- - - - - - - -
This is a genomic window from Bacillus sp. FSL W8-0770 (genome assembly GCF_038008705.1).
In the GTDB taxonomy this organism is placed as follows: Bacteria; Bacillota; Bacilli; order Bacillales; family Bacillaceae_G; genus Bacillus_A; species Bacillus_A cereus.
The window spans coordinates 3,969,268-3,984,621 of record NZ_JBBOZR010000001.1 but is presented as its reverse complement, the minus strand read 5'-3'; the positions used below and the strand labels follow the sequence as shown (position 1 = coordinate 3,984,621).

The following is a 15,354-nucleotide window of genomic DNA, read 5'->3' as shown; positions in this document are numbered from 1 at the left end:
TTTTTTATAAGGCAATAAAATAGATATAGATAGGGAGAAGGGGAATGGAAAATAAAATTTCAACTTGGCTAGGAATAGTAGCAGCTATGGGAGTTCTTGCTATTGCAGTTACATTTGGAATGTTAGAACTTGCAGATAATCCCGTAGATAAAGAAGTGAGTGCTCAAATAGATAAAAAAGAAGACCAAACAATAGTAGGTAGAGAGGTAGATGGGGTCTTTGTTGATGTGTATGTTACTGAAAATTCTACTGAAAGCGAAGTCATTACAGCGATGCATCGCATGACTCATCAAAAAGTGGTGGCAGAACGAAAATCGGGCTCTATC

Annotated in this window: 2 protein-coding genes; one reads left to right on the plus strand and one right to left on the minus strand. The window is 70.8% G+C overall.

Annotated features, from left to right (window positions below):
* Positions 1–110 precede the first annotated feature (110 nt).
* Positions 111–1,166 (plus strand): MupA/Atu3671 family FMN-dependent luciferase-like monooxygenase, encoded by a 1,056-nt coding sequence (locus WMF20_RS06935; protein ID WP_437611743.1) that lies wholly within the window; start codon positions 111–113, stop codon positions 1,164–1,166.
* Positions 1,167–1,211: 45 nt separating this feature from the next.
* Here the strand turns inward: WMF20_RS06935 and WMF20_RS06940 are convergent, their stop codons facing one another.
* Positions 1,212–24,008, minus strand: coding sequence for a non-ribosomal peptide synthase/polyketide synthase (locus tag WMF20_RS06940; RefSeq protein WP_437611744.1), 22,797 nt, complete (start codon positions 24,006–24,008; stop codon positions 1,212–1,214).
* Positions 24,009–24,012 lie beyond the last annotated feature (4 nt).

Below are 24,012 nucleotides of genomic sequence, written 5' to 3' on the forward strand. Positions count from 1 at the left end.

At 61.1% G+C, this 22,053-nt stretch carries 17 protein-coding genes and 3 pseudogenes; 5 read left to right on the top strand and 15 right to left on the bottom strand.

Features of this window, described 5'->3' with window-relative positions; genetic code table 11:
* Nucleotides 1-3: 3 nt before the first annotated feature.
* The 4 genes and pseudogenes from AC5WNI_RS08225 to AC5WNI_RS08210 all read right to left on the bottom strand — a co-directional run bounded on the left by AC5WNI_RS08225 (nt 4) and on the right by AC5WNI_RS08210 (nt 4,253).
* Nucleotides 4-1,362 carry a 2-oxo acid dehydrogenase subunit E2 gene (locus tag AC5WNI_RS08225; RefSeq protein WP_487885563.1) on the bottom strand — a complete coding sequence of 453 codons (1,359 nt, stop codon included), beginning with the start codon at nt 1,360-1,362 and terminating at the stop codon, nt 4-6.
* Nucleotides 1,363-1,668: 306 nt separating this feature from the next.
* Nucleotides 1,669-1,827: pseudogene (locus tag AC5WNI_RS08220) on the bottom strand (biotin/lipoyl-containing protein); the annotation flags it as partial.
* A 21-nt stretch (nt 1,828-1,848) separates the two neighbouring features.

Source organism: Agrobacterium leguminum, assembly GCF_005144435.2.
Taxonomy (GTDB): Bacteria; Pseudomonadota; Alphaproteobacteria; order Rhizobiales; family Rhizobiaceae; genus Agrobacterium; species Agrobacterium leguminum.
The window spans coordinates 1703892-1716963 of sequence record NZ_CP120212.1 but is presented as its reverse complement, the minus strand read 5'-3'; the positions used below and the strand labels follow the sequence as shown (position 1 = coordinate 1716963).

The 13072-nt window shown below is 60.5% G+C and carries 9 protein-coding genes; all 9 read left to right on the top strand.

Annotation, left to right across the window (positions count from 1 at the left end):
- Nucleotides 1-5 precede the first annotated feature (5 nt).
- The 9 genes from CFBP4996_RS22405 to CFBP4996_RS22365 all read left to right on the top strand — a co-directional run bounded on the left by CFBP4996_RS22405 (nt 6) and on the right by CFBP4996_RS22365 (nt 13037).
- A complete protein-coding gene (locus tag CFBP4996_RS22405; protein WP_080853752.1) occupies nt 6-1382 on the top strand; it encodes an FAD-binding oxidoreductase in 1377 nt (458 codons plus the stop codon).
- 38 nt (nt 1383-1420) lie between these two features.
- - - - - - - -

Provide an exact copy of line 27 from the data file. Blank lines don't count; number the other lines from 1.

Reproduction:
Annotation, left to right across the window (positions count from 1 at the left end):